Kill Shot: An American Assassin Thriller
If you have any doubts about Vince Flynn, you need to read the acknowledgements in his latest work. Flynn has had a tough year with health issues, which were significant enough to delay the completion and publication of KILL SHOT from 2011 to the early months of 2012. Whether or not the book is worth the wait is beside the point --- we need someone like Flynn alive for his own sake, aside from whatever considerable enjoyment might be derived from his novels --- but let us address the question anyway. Is KILL SHOT worth the wait? You bet!
"It has been reported elsewhere that Flynn’s books can be found in the libraries of at least two former presidents. While the position does not lend itself well to on-the-job training, a set of the Rapp canon would collectively constitute an appropriate manual concerning clandestine foreign policy."
Flynn is a master --- maybe the master --- of writing thriller novels in which the pages seem to turn themselves. His protagonist, Mitch Rapp, is not invulnerable, but possesses a deadly skill set that makes him the equal of the next best thing. Given that Rapp is usually more than the equal of any individual adversary, Flynn more often than not sets him up against a host of them, with a clock ticking away in the background to boot. Flynn is also possessed of an uncanny vision of how the world truly works, so much so that his work seems to be remarkably prescient in presenting what will happen in six months to a year, and how. So what’s here that you can’t love?
Flynn’s last book, 2010’s AMERICAN ASSASSIN, was, for want of a better term, Mitch Rapp’s origin novel. KILL SHOT continues the exploration of his early years. Rapp is an energetic CIA enforcer who has been turned loose on the world’s terrorists, a seemingly invisible secret weapon of destruction that is keeping those who would destroy western civilization awake at night. There is a problem, of course. There are some --- the very people who brought Rapp into the CIA and set him loose --- who worry that he does his job too well. What will happen, they wonder, if he goes rogue? Their question is seemingly answered when an assigned hit on a terrorist in Paris goes wrong. Rapp completes his mission, but in the process walks into an ambush. The resulting carnage results in several civilian injuries through no fault or cause of his own. Wounded, with almost nowhere to turn, Rapp finds that the blame for the aftermath falls upon his shoulders. As events unfold, he discerns that he almost certainly was set up by someone in the CIA’s hierarchy.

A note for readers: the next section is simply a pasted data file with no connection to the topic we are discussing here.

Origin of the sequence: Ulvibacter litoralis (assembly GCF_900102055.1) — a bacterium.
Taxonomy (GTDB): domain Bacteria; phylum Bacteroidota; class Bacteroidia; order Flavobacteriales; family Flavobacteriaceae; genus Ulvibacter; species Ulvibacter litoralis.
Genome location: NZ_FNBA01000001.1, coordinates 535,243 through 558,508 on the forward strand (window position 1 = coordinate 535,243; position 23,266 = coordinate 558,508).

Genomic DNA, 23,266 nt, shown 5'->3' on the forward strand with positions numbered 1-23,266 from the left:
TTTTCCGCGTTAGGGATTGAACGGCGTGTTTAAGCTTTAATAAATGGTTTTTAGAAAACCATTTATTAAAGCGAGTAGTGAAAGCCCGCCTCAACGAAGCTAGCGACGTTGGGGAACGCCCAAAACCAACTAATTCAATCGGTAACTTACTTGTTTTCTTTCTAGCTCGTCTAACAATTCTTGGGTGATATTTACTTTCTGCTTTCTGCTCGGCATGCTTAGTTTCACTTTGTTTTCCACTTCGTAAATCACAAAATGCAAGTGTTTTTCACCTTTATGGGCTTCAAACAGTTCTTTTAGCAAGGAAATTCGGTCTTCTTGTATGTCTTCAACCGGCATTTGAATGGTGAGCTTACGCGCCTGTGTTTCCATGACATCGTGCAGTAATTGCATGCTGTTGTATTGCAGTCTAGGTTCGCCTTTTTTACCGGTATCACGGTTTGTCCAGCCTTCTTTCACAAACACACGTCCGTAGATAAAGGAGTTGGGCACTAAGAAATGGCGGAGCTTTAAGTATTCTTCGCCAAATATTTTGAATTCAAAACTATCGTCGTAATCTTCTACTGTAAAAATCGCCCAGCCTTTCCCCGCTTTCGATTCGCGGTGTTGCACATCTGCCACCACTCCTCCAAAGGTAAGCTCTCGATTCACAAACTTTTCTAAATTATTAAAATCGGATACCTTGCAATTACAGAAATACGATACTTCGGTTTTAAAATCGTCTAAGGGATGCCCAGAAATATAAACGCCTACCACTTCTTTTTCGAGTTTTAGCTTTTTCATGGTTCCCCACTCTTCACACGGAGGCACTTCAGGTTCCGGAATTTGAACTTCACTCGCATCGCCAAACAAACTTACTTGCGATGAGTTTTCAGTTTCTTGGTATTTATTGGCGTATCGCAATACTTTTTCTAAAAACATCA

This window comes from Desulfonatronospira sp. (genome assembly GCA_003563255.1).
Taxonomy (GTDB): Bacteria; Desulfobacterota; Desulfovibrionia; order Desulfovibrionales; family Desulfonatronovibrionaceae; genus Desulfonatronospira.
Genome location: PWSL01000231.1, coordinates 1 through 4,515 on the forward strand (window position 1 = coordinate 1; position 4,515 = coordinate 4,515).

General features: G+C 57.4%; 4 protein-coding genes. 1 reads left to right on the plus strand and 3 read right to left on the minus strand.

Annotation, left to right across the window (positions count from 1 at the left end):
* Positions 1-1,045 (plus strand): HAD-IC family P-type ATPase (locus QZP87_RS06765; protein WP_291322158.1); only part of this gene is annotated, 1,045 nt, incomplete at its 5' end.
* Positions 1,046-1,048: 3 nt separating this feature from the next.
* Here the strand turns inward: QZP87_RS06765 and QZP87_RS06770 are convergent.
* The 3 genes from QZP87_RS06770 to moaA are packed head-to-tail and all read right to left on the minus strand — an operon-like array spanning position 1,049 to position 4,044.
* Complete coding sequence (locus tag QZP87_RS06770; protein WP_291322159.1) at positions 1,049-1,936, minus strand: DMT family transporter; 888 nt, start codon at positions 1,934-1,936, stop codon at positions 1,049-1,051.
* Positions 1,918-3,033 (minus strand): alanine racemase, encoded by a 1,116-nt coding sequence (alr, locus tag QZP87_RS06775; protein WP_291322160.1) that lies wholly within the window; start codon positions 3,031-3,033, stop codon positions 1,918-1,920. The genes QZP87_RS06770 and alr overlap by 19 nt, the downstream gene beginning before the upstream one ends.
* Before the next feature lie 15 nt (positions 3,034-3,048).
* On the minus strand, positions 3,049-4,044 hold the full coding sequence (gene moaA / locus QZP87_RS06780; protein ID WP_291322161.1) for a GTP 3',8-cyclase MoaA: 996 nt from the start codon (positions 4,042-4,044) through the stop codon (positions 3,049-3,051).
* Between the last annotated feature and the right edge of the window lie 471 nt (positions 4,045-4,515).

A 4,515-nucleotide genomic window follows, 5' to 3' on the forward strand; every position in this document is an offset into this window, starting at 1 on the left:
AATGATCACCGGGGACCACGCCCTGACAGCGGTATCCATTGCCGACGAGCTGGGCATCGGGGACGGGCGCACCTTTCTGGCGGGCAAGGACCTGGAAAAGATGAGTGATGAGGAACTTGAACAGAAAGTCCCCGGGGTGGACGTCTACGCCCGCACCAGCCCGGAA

On the run from the two different sets of law enforcement personnel, terrorists and his own employer, Rapp must somehow clear his name and avenge himself against those who betrayed him. Overwhelming odds? Sure. But bet on Rapp. I truly love how he takes a thread here and a hint there, and with the help of a secondary character or two, slowly but surely turns things around. And if one were to see the book as a metaphor for Flynn’s own battles with his illness, that is certainly one interpretation that might be more than valid.
It has been reported elsewhere that Flynn’s books can be found in the libraries of at least two former presidents. While the position does not lend itself well to on-the-job training, a set of the Rapp canon would collectively constitute an appropriate manual concerning clandestine foreign policy. For the rest of us, we can read KILL SHOT, the latest and possibly the best in the series.
Reviewed by Joe Hartlaub on February 9, 2012